This episode is an updated version of a story we covered in 2011. Alex Sifford is a private consultant with Sifford Energy Services. Toni Boyd is the Assistant Director for the Geo Heat Center at Oregon Institute of Technology. Alex and Toni explain what geothermal energy is, where it comes from, and how it is used. Direct sources which use hot water from underground are district heating, electric power and other applications such as onion dehydration are described. In addition geothermal heat pumps transfer heat from the ground to a heat exchanger for home use are mentioned.
We also paid a visit to the campus of Oregon Institute of Technology in Klamath Falls, Oregon. OIT sits on top of an active geothermal zone. The university has installed the first geothermal electric power plant in the state. We visit the plant, learn how it works, and take a look at the educational programs that are developed out of the plant and other applications OIT enjoys due to it’s location near a geothermal water source. Then we'll show you how to go geothermal right in your own back yard with geothermal heat pumps. We'll take you to several installations to show what goes into a heat pump system, tax incentives and efficiencies.
This is a special presentation of Sustainable Today. In January 2014 PhD professor at the University of Washington, Karen Litfin, shared her experience of visiting 14 ecovillages throughout the world. Sustainable Today covered her presentation at Portland State University and at Kailash EcoVillage in Portland Oregon. We present this special program in two parts. In this episode, Karen describes the fundamentals that have made these ecovillage possible and viable alternatives to the current consumptive and exploitative systems that we live with today.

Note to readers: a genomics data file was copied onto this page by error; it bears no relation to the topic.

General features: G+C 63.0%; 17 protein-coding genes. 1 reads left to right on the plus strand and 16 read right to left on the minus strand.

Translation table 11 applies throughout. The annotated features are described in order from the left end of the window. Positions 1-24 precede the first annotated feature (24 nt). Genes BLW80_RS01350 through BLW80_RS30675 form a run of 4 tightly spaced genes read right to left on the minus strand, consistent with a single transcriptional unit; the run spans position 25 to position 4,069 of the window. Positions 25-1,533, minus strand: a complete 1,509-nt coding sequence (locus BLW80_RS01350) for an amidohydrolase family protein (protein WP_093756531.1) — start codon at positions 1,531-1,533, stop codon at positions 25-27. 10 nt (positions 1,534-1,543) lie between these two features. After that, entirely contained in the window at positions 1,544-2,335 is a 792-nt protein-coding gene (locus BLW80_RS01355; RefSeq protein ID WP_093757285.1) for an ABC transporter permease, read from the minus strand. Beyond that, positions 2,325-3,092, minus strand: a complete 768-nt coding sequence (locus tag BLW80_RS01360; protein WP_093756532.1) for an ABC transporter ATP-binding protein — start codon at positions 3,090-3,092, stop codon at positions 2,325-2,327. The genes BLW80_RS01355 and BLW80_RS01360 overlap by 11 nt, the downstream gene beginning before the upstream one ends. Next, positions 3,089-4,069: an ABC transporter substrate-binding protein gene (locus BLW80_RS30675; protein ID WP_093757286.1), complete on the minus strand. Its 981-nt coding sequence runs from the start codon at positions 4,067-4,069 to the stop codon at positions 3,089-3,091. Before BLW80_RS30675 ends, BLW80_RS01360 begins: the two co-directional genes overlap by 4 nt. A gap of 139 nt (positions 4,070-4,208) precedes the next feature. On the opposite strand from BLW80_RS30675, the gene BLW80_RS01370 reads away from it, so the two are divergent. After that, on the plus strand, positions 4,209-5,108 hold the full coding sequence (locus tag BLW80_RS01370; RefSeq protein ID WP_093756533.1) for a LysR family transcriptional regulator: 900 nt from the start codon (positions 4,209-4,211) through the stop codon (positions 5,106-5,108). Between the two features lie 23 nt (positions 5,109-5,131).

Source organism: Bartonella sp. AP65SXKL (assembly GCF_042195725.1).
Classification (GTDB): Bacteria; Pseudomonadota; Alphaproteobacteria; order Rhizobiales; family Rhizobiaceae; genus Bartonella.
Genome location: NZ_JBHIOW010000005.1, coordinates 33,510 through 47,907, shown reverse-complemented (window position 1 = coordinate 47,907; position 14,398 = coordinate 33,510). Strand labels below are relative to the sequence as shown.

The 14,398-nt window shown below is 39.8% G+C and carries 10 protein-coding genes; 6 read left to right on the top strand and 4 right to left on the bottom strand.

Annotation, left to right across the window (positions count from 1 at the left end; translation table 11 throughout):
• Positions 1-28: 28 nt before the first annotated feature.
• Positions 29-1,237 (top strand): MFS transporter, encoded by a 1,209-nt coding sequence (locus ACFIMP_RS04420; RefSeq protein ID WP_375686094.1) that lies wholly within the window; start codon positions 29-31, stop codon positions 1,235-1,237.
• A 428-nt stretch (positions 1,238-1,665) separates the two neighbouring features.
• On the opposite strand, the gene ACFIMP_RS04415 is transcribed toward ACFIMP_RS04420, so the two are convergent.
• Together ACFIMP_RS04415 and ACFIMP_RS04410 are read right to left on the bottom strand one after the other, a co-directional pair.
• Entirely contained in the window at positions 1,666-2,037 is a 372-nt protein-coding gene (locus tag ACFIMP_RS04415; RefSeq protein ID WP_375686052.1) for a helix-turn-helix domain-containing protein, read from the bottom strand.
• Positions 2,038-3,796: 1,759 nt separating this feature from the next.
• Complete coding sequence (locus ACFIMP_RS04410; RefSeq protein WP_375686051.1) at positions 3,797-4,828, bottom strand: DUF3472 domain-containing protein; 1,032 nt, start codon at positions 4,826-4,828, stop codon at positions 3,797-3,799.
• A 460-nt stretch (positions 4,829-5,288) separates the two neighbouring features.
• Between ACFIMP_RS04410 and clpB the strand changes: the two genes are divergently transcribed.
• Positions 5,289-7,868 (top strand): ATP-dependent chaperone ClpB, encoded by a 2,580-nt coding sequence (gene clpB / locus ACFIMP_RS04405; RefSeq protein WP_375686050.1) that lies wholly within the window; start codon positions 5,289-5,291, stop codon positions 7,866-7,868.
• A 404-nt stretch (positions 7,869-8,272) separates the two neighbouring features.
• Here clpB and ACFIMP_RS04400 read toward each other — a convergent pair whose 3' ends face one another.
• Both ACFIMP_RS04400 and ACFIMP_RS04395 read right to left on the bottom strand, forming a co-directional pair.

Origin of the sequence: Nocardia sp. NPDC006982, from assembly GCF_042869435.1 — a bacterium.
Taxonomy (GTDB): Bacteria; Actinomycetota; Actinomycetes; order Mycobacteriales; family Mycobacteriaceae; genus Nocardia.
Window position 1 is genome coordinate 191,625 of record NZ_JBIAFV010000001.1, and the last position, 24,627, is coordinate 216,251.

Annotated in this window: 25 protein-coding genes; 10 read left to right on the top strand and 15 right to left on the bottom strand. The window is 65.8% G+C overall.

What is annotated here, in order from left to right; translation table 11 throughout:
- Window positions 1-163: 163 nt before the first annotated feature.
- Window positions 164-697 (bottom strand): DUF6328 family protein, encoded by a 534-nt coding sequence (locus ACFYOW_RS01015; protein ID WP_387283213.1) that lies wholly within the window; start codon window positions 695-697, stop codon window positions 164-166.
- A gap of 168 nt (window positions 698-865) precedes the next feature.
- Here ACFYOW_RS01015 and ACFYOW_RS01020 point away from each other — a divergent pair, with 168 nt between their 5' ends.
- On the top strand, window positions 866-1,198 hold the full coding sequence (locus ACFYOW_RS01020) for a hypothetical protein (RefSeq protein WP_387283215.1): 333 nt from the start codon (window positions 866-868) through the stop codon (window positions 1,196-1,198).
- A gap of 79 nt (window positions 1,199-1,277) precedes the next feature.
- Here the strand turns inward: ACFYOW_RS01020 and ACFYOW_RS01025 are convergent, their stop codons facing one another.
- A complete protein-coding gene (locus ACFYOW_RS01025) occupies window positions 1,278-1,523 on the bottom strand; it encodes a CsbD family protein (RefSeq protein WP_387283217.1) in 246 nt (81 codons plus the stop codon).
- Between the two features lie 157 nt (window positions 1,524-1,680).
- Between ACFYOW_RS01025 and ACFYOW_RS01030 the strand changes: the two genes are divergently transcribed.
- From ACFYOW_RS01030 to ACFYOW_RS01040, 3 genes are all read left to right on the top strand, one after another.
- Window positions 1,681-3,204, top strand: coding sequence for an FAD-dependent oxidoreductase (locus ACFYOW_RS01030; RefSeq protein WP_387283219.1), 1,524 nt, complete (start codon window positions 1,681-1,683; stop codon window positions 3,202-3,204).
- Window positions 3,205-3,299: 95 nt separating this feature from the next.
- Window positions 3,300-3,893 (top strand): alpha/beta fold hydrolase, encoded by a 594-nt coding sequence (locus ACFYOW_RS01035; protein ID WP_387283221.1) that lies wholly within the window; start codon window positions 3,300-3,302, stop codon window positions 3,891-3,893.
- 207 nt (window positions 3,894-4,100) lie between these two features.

This is a special presentation of Sustainable Today. In January 2014 PhD professor at the University of Washington, Karen Litfin, shared her experience of visiting 14 ecovillages throughout the world. Sustainable Today covered her presentation at Portland State University and at Kailash EcoVillage in Portland Oregon. We present this special program in two parts. In the second episode, Karen describes the villages themselves and points out the premise upon which they were founded, the pros and cons of each and their special features and activities.